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Business Research Basics

Introduction to conducting business research at UNT Libraries

Take the C.R.A.P. Test

When evaluating resources, consider if its news or scholarship and take the C.R.A.P. Test -- Currency, Reliability, Authority, and Point of View.


  • Modern, historical, timeless
  • New event, historical precedence
  • Do they even provide a date?


  • Just someone's OPINION
  • Bias, agenda, perspective
  • Transparency
  • Author provide citations for quotes or data?


  • Who wrote/created it?
  • Credentials, i.e. author's education, experience, affiliation? 
  • Who is the publisher, university, think tank...?
  • Does their experience match their topic?


  • Article's intent, i.e., to sell or persuade.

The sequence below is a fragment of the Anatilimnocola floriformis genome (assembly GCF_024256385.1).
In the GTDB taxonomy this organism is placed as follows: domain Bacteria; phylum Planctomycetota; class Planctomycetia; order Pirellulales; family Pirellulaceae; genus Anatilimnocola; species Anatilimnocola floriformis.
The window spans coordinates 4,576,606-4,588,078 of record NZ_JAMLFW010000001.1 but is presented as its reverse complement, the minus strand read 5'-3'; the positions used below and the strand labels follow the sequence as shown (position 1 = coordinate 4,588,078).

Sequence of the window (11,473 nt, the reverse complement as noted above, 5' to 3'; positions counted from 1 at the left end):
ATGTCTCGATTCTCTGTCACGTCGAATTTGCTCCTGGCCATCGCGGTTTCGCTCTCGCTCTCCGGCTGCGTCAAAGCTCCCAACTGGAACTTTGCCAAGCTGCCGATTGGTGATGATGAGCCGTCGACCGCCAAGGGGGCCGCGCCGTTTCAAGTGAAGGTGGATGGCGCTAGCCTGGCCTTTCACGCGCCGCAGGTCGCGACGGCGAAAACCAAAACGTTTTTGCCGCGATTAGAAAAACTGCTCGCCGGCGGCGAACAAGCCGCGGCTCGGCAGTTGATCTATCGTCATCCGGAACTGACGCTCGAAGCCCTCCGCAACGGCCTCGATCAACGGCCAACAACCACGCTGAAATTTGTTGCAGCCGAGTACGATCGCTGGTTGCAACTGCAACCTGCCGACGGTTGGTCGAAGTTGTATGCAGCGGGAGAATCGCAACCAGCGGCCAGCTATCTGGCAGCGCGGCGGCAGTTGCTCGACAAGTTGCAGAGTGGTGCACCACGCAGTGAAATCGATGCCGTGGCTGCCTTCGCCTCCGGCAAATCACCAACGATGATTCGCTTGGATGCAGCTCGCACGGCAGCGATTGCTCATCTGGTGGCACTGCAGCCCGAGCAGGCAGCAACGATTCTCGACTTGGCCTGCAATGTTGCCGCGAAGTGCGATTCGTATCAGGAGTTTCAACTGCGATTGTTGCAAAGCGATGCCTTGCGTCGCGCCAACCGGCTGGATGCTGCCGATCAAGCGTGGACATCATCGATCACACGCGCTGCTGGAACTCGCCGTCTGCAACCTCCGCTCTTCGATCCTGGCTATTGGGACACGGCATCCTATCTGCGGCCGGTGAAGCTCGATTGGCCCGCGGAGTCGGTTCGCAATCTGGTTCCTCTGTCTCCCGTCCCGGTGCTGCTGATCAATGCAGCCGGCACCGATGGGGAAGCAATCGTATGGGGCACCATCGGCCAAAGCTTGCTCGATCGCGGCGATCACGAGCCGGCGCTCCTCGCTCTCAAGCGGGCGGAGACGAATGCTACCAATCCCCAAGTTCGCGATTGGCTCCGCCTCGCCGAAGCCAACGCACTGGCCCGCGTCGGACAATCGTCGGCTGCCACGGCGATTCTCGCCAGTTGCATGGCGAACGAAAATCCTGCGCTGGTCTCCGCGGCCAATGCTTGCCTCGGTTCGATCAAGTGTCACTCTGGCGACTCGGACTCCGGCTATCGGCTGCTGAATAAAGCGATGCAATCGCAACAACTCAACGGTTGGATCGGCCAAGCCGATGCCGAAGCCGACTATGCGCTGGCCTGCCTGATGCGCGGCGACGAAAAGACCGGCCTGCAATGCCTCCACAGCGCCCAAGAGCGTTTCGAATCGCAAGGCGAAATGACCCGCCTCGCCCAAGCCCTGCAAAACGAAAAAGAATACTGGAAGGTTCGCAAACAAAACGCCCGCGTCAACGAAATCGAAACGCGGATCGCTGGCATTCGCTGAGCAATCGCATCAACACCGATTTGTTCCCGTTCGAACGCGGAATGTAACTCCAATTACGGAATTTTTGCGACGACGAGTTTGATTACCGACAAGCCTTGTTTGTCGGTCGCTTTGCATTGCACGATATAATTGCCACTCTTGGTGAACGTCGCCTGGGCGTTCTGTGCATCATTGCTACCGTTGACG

• What is the web domain, i.e. .gov, .com. .org., .edu.
  • Are there ads present?
  • Is the author presenting fact or opinion?

Key Business Magazines & Trade Publications

Following are a few, but not all, authoritative business magazines:

  • Adweek
  • Bloomberg Businessweek
  • Consumer Reports
  • The Economist
  • Entrepreneur
  • Fast Company
  • Forbes
  • Fortune
  • Harvard Business Review
  • Inc.
  • Money

News vs. Scholarly Articles: Understanding the Difference

Evaluating different types of resources:

  • Scholarly/Peer Reviewed Article: written, read and sometimes evaluated by experts in their field. The purpose of a 
  • scholarly article is to inform and report on research in a specific discipline.
  • Trade Publication: provide information for individuals in a specific industry or field
  • Substantive News: provide information to inform or educate the general public on a particular issue or topic. 
  • Popular News: reflect on popular culture of the time and often bring an entertainment value
  • Sensational Newsintends to incite emotions, interest or reactions. Sensational news is typically inaccurate.

Content adapted from Olin Library at Cornell University and CSU, Chico 

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